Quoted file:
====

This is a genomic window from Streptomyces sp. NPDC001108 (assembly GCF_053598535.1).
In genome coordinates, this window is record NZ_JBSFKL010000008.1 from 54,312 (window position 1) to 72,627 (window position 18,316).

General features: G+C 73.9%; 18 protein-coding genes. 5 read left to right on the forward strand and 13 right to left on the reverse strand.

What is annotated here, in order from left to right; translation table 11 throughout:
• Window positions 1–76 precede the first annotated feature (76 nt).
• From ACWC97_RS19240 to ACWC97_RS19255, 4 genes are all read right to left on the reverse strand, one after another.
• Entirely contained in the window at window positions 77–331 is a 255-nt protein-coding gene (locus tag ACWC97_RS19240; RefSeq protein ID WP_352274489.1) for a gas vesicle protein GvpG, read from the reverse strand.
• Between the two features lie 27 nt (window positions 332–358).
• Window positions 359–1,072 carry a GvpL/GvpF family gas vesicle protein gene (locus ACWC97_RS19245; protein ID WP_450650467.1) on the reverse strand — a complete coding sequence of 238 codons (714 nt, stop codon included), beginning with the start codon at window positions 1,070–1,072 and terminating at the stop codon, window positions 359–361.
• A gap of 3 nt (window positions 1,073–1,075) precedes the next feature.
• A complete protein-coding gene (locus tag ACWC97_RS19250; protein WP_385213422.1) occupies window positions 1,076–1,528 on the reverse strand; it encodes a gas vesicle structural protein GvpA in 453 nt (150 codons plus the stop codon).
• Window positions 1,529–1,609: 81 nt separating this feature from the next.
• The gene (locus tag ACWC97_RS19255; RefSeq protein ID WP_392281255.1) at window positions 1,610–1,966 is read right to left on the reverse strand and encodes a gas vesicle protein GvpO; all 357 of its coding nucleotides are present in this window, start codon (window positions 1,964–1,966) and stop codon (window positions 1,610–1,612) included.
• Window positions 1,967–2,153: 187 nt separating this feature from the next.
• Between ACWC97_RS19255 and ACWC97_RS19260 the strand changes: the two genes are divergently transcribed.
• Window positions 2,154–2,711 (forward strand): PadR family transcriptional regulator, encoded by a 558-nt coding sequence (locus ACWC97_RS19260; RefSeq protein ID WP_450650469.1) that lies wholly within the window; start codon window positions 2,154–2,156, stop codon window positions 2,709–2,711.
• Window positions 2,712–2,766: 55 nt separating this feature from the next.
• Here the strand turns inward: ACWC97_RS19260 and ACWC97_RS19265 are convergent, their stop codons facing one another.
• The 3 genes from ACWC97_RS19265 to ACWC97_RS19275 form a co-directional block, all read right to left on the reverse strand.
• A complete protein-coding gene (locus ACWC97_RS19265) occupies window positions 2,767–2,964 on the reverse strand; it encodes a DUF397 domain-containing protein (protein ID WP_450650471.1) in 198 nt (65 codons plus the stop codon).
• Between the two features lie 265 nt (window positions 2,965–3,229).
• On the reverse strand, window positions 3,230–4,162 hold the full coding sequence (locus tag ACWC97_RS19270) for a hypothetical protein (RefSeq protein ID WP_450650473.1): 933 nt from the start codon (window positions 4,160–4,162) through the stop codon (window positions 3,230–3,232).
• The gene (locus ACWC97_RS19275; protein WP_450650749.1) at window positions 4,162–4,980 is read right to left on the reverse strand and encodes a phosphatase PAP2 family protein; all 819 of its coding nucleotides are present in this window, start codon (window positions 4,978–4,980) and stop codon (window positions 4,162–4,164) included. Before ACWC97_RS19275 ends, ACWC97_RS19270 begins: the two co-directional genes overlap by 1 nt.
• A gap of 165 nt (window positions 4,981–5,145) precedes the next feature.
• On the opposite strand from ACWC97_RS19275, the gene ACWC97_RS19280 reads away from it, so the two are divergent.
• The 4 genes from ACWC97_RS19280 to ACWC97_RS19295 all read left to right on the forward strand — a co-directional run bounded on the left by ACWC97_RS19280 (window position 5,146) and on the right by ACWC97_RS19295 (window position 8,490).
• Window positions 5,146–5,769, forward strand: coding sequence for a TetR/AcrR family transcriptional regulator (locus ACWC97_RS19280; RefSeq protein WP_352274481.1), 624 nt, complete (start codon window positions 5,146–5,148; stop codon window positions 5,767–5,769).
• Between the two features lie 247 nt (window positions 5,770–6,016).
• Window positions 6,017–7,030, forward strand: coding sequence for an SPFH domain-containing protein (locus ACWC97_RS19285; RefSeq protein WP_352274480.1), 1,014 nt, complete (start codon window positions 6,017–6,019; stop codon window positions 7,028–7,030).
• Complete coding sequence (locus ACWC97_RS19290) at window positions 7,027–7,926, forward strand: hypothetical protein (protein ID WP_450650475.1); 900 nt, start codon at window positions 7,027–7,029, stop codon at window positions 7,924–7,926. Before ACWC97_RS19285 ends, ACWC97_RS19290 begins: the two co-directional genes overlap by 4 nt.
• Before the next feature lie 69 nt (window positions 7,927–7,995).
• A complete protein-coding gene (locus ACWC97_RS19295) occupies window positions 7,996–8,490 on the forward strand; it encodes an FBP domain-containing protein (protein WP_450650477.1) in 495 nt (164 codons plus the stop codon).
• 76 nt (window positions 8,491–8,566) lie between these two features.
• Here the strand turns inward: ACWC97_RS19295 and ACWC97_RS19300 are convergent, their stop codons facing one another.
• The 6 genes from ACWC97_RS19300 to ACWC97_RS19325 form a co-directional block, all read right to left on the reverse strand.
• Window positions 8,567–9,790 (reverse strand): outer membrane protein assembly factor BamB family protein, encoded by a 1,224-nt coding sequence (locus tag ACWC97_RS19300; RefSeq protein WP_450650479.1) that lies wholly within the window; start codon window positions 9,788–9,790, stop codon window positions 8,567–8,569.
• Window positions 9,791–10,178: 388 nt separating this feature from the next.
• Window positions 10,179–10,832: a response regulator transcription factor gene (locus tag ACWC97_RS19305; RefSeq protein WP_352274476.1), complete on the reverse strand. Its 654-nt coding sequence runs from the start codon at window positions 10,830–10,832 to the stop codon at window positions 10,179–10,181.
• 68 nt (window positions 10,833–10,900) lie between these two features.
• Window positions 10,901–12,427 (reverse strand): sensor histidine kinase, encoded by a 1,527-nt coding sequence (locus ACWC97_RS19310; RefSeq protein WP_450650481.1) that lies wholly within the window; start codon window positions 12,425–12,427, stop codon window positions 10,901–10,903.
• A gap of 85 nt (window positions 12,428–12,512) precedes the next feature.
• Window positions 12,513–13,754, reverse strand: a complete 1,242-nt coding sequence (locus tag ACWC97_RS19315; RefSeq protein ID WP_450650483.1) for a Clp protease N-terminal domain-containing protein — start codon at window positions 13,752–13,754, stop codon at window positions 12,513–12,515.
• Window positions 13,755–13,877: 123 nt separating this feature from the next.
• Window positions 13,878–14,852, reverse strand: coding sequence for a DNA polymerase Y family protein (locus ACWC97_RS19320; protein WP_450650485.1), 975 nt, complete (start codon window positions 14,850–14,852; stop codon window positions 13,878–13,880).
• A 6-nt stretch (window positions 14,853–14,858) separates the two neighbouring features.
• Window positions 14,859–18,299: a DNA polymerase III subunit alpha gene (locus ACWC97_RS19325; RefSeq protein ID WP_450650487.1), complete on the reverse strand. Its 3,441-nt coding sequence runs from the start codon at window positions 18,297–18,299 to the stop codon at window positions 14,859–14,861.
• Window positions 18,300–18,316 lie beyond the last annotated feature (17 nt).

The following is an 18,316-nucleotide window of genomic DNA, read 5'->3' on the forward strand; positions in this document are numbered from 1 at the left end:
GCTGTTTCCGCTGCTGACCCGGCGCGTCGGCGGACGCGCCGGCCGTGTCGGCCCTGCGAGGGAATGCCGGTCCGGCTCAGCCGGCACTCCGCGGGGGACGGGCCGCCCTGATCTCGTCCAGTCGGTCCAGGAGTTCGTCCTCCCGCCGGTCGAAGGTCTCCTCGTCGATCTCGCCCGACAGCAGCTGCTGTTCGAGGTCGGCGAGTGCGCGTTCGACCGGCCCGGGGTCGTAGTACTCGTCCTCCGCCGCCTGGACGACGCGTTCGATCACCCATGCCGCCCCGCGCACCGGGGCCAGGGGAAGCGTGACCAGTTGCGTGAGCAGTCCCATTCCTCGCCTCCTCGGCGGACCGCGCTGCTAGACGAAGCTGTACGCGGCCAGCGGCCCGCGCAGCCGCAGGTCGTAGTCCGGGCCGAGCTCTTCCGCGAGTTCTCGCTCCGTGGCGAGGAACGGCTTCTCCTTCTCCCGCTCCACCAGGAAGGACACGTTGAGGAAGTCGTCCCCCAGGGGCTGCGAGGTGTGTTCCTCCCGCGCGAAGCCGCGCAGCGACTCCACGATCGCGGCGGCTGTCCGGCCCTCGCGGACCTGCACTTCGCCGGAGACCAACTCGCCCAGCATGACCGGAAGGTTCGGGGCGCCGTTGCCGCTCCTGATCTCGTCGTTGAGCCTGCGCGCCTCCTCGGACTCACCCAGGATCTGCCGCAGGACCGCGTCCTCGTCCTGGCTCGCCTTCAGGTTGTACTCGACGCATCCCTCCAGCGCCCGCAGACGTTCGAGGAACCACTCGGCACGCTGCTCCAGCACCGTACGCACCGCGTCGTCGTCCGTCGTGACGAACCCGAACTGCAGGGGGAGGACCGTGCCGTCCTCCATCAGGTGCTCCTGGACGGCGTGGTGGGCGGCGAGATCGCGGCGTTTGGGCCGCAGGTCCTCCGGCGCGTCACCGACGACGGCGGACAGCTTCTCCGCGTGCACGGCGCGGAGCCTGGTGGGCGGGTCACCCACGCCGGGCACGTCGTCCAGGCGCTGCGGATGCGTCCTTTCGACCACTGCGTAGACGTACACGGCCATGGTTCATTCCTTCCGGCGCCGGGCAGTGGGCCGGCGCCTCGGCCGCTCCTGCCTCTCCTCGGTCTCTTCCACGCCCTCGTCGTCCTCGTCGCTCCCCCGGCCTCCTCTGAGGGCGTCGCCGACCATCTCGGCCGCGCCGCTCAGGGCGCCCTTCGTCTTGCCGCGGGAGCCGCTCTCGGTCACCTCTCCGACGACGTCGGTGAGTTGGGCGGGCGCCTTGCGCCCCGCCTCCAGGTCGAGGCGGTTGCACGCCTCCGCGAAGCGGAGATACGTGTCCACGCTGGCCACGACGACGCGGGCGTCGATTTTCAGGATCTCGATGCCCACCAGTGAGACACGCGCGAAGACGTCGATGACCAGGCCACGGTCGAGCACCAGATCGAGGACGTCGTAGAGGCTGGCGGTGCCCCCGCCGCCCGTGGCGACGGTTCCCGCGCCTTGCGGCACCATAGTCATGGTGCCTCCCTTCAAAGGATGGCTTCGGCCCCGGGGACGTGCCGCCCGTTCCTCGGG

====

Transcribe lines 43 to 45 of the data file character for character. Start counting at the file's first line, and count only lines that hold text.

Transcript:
• Window positions 13,755–13,877: 123 nt separating this feature from the next.
• Window positions 13,878–14,852, reverse strand: coding sequence for a DNA polymerase Y family protein (locus ACWC97_RS19320; protein WP_450650485.1), 975 nt, complete (start codon window positions 14,850–14,852; stop codon window positions 13,878–13,880).
• A 6-nt stretch (window positions 14,853–14,858) separates the two neighbouring features.